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Virginia Natural Resource Leadership Institute To Kick Off Second Year Of Successful Program

April 26, 2001-- A new program to help Virginia's leaders in the private, public, and nonprofit sectors address community conflicts over environmental issues will kick off its second year-long program this fall.

The Virginia Natural Resources Leadership Institute trains people from industry, businesses, local and state government, and the environmental community. It is the result of a partnership between the Institute for Environmental Negotiation at the University of Virginia, the Center for Economic Education at Virginia Tech, and the Virginia Department of Forestry. The first class of 27 fellows graduates at the end of May, and because of its successful first year, the three sponsors will conduct the program for a second year.

Graduating fellows give the program rave reviews. "I learned that once people are really communicating, all kinds of 'thinking out of the box' can occur," said Mike Roberts, an extension agent and Farm Business Management coordinator in Virginia's southeast district. "Because of the nature of my work and volunteer activities, I often find myself in situations that require mediation, negotiation, or facilitation skills. The institute offers education and hands-on experience in all three. I began using techniques learned as an institute fellow after the very first session."

Beginning this September, the institute will launch its second series of six seminar workshops, held throughout the year in various locations across the Commonwealth. Participants accepted into the program attend all six workshops, which run from Wednesday noon through Friday noon.

The Virginia Natural Resource Leadership Institute is seeking applicants from industry, business, local and state government, environmental organizations and community groups – specifically people who work with their communities and who are involved in some capacity with natural resource issues. The new class is limited to 30 people.

Participants will learn about conflict resolution and consensus building involving multiple stakeholders and will receive leadership training. In addition, they will delve into some of the more demanding challenges facing Virginia today, such as water quality and supply, human and animal waste management, urban and rural forestry, chip mills and coal mining, large-scale animal operations, growth and land use, and federal Superfund sites. Other natural-resource management issues are woven into the course, including environmental justice, wildlife management, land conservation, and rare and endangered species. Participants will learn of successful partnerships and efforts as well as protracted or unresolved conflicts.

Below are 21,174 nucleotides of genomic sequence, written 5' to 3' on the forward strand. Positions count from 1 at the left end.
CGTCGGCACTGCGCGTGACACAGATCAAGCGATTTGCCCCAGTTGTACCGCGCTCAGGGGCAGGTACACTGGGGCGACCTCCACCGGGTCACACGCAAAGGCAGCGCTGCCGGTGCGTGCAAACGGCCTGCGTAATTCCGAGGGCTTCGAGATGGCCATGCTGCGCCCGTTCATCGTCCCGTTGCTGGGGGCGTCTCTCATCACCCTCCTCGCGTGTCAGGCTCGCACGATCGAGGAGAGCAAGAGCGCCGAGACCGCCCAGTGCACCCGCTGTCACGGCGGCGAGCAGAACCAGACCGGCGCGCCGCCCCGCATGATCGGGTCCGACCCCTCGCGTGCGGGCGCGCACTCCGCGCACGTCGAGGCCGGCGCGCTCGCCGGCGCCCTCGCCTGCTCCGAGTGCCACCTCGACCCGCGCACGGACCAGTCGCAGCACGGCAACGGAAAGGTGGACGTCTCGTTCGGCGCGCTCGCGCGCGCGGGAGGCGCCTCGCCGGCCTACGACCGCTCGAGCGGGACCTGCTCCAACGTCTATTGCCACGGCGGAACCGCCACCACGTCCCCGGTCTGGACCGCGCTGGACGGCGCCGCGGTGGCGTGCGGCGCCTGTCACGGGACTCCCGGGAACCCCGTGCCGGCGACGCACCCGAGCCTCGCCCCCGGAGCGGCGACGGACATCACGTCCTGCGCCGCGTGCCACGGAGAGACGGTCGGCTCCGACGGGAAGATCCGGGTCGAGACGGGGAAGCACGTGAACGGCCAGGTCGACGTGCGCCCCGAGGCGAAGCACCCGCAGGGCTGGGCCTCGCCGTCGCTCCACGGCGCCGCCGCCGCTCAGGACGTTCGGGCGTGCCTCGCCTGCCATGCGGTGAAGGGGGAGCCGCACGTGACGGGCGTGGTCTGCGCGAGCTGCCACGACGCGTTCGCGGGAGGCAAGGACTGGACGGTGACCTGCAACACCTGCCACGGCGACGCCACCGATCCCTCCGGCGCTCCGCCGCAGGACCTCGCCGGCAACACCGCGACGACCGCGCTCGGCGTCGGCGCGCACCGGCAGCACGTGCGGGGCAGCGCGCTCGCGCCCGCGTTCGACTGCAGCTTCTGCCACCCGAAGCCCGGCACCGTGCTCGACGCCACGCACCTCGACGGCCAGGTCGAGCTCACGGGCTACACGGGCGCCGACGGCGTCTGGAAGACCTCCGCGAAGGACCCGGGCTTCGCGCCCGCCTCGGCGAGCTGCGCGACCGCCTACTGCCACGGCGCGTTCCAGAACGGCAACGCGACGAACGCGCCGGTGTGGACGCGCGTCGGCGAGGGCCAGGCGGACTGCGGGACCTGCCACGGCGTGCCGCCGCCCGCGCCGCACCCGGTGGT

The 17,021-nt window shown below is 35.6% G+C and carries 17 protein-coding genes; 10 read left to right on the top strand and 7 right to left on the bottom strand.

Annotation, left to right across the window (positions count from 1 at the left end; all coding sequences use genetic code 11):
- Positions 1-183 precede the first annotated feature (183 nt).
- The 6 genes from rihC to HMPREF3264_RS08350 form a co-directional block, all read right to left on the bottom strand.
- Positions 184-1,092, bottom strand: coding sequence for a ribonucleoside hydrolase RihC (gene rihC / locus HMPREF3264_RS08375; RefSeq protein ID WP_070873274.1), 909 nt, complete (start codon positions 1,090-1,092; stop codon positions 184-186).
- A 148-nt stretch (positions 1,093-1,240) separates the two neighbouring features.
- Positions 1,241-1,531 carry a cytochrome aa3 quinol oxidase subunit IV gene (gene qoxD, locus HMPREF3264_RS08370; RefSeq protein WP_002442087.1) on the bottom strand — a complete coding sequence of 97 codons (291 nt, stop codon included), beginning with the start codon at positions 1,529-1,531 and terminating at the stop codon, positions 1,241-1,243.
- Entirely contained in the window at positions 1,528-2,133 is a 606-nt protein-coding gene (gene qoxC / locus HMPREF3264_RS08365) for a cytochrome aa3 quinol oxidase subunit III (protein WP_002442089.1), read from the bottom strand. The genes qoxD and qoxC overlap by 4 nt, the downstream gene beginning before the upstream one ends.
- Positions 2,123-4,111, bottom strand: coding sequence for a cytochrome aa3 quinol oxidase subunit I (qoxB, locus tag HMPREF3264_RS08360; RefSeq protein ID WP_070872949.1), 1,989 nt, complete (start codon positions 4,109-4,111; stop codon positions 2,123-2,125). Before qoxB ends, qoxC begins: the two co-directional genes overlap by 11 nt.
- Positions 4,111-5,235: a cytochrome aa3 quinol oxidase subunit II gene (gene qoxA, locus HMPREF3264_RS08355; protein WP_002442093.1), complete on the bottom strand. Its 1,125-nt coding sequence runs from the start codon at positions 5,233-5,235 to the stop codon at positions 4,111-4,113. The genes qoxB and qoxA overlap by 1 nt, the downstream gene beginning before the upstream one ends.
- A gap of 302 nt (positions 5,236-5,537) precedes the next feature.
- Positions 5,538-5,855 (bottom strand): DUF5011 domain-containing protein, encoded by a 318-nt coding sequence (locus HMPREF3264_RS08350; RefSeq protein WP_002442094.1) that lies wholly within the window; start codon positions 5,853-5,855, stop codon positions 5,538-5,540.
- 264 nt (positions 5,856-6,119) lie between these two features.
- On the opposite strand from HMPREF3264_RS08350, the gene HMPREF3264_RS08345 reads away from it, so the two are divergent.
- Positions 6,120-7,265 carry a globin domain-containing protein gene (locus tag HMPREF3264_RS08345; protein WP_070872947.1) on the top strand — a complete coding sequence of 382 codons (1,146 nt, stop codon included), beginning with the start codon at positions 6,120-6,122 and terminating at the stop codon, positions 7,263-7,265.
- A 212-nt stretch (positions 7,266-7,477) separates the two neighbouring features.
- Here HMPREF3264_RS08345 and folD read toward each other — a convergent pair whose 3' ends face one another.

Ed Daley, Winchester city manager and an institute fellow, said the program offers powerful tools to those seeking to improve their effectiveness as a participant and mediator of community conflict. "I'm leaving the program with an expanded toolbox of dispute-resolution and leadership skills and a broader understanding of the environmental issues confronting us at the community and global levels."

The Virginia Department of Forestry, a partner in the program, is eager to see the institute succeed. "The demands and pressures on our resources are becoming greater ever day," said Bettina Ring, deputy state forester with the Department of Forestry. "We need to develop new, innovative approaches to doing business. One way to do that is to build an understanding of each other and of the issues."

"One of the institute's goals is to bring people together who normally don't have the opportunity to interact on an informal, friendly basis," said Mike Ellerbrock, director of the Virginia Tech Center for Economic Education, one of the program’s co-sponsors. "The institute does not try to convince anyone of any particular solution or outcome, but it does aim to help people gain insight into different perspectives about the same issue."

"We hope to offer scholarships for the course," said Tanya Denckla, senior associate with U.Va.’s Institute for Environmental Negotiation and coordinator of the program. "We want to make it possible for people to participate without a cost barrier." She urges people to apply even if they’re not sure they can afford to pay the entire registration fee. Cost for the year-long course is $1,600, excluding travel and lodging.

The deadline for applications is June 22, and fellows will be notified of admission decisions by July 15.

For an application contact Tanya Denckla at (804) 924-1970 or email: tdenckla@virginia.edu, or at the institute's Web site: http://www.virginia.edu/~envneg/VNRLI_home.html.

Contact: Jane Ford, (804) 924-4298

FOR ADDITIONAL INFORMATION: Contact the Office of University Relations at (804) 924-7116. Television reporters should contact the TV News Office at (804) 924-7550.
SOURCE: U.Va. News Services

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